I came home with a lovely tote filled with Mohsin Hamid’s How to get Filthy Rich in Rising Asia, Catherine O’Flynn’s Mr. Lynch’s Holiday, Alicia Foster’s Warpaint and Suzanne Rindell’s The Other Typist. Thank you Penguin!

Although I wasn’t able to get copies, I’m also looking forward to reading Joanna Rossiter’s debut novel, The Sea Change intertwining two stories set in India in the ’70s and Britain after WWII and Bernadine Evaristo’s Mr. Loverman about Britain’s aging Carribean community which had us all laughing in our seats.

Isn’t it interesting how hearing an author read can change your perception of a book, just like its cover? Do you find that too?

Slightly Peckish Tuesday

19 March, 2013

I delve into the London Ramen Wars again with a review of Tonkotsu in Soho. Have I converted you into a noodle slurper yet? Check me out at Umamimart: Slightly Peckish!

In bookish news, I recently acquired the following books. It’s been a while since I’ve done a drool worthy post which doesn’t mean that I haven’t been buying books. If only I had some self control. Le sigh.

These were kindly sent to me by publishers or bought by me:

Books March 1

These are from the library plus 2 Japanese manga:

Books March 2

And this one I liberated from my sister’s house to re-read:

Books March 3

I’ve also been reading a couple of books set in New York because I will be flying out to the Big Apple in a couple of days with my sister to see my friends and experience what to many is their favourite American city. I’ve finished Patrick McGrath’s Ghost Town and am now reading Jonathan Safran Foer’s Extremely Loud and Incredibly Close both of which were recommended on Kim’s blog. No doubt I will find some books when I get there. I’m planning on visiting The Strand Bookshop and, because I’m half-Japanese, Kinokuniya (who can resist?) Any other recs?

Slightly Peckish Tuesday

26 February, 2013

If you live in London, you can’t ignore the number of ramen bars that have sprung up this past year. It’s one of my favourite Japanese noodles and I dive into the London ramen wars this week at Umami Mart: Slightly Peckish. Check me out!

Sometimes we need days when we give our brains a rest, right? Or more truthfully, I need a few more days to finish a book、write my review, have a snooze. I often read a book a week but sometimes it takes longer. In fact, most weekends I don’t even open a book as I’m busy doing other things. What about you?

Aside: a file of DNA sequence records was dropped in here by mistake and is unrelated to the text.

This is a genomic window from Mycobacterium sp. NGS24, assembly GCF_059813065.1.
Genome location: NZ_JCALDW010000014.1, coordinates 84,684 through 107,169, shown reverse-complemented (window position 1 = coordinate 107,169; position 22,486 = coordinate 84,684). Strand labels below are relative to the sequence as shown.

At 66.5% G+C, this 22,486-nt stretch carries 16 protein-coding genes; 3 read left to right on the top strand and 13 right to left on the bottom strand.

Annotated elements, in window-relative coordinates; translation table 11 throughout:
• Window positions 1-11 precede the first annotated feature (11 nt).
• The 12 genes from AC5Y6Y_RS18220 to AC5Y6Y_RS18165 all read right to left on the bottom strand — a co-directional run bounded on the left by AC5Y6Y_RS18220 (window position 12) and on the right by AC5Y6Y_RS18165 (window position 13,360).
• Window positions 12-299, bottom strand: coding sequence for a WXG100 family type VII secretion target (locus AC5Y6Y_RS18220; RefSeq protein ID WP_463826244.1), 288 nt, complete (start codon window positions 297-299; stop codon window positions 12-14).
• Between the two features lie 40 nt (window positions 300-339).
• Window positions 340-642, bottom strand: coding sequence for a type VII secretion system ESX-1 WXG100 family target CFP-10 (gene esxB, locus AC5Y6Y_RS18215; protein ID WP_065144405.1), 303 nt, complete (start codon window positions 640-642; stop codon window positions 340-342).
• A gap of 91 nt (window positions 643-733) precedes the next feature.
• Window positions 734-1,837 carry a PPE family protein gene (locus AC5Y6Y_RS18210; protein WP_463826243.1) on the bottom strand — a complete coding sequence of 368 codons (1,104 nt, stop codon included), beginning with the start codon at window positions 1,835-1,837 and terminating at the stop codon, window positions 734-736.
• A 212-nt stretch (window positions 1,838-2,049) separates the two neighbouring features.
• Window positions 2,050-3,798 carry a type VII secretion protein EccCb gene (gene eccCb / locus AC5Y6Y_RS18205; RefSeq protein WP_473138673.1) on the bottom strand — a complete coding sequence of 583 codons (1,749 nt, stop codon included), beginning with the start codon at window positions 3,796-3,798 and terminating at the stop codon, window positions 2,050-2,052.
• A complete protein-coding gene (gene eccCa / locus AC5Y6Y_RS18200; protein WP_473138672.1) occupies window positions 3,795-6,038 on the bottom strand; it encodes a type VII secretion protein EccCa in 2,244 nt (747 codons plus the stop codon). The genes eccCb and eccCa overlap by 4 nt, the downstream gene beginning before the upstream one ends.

I’m currently pondering buying a kindle. I already have a Sony e-reader which I forget to use and I can’t be bothered with having to connect it to my laptop to download books. But being able to buy books directly onto your device is so tempting. It’s a question of space, you see. I’m overwhelmed with the number of books I own and although I’m trying to read through my TBR, it’s gonna take some time. What? Just stop buying books until you’ve read and given some away, I hear you say. It doesn’t work that way. Buying books goes a lot deeper than just wanting to read it. It feeds into this primal need of wanting to possess. Sometimes I don’t even understand myself why I need that book so much, but I just do. But kindle owners, do you get overwhelmed with your digital libraries too?

Talking about book storage, how do you store yours?

And currently there is a tv series airing in Japan called Biblia Koshodo no Jiken Techou about a secondhand bookshop owner who solves mysteries with a literary twist. Each episode focuses on one book, from Natsume Soseki to Anthony Burgess. It’s a light, gentle series but provides a great insight into popular literature in Japan.

Slightly Peckish Tuesday

12 February, 2013

Umami Mart

This week’s Slightly Peckish Tuesday is a special edition where I sit down and have lunch with an actual person from Umami Mart. Hurray! So check out our foray into traditional Bombay café culture London style at Umami Mart: Slightly Peckish!

In bookish news, I am once again gripped by Malazan fever and have started Orb Sceptre Throne by Ian C. Esslemont. It’s had pretty disappointing reviews but I’m enjoying it so far and feel it to be closer to Erikson’s novels than its prequels.

Our next book group read is Under the Skin by Michel Faber which I should be starting in a couple of weeks. I didn’t particularly like Crimson Petal and the White (I know I’m in the minority here) although Romola Garai’s depiction of Sugar in the tv adaptation was pretty good. But Faber’s first novel is a mystery and I’m rather intrigued.

I am also going through my annual phase of wanting to read books that will give me some direction and inspiration in life. I am congenitally averse to self-help books but one of my friends recommended Mrs Moneypenny’s Career Advice for Ambitious Women by Mrs. Moneypenny and Heather McGregor and I am tempted to read it.

Slightly Peckish Tuesday

29 January, 2013

Swedish Folk Tales

Ooh, two posts in a day. Aren’t you the lucky ones?